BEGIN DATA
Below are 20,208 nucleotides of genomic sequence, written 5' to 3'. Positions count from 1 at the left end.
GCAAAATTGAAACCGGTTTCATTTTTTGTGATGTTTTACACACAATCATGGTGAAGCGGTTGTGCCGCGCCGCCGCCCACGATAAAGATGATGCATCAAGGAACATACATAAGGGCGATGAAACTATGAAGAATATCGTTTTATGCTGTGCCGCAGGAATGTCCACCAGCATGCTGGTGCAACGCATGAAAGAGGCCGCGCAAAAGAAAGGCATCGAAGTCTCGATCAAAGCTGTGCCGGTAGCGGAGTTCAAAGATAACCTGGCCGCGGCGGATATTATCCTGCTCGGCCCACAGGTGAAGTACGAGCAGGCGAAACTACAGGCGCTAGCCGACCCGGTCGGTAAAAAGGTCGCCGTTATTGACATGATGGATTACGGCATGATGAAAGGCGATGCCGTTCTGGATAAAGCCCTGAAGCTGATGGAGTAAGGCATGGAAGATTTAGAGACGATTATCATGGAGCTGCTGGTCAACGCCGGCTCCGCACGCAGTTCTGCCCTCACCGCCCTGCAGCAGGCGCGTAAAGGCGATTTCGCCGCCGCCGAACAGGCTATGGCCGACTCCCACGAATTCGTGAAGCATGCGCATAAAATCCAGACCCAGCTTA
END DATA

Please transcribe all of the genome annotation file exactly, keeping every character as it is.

Below are 20,208 nucleotides of genomic sequence, written 5' to 3'. Positions count from 1 at the left end.
GCAAAATTGAAACCGGTTTCATTTTTTGTGATGTTTTACACACAATCATGGTGAAGCGGTTGTGCCGCGCCGCCGCCCACGATAAAGATGATGCATCAAGGAACATACATAAGGGCGATGAAACTATGAAGAATATCGTTTTATGCTGTGCCGCAGGAATGTCCACCAGCATGCTGGTGCAACGCATGAAAGAGGCCGCGCAAAAGAAAGGCATCGAAGTCTCGATCAAAGCTGTGCCGGTAGCGGAGTTCAAAGATAACCTGGCCGCGGCGGATATTATCCTGCTCGGCCCACAGGTGAAGTACGAGCAGGCGAAACTACAGGCGCTAGCCGACCCGGTCGGTAAAAAGGTCGCCGTTATTGACATGATGGATTACGGCATGATGAAAGGCGATGCCGTTCTGGATAAAGCCCTGAAGCTGATGGAGTAAGGCATGGAAGATTTAGAGACGATTATCATGGAGCTGCTGGTCAACGCCGGCTCCGCACGCAGTTCTGCCCTCACCGCCCTGCAGCAGGCGCGTAAAGGCGATTTCGCCGCCGCCGAACAGGCTATGGCCGACTCCCACGAATTCGTGAAGCATGCGCATAAAATCCAGACCCAGCTTA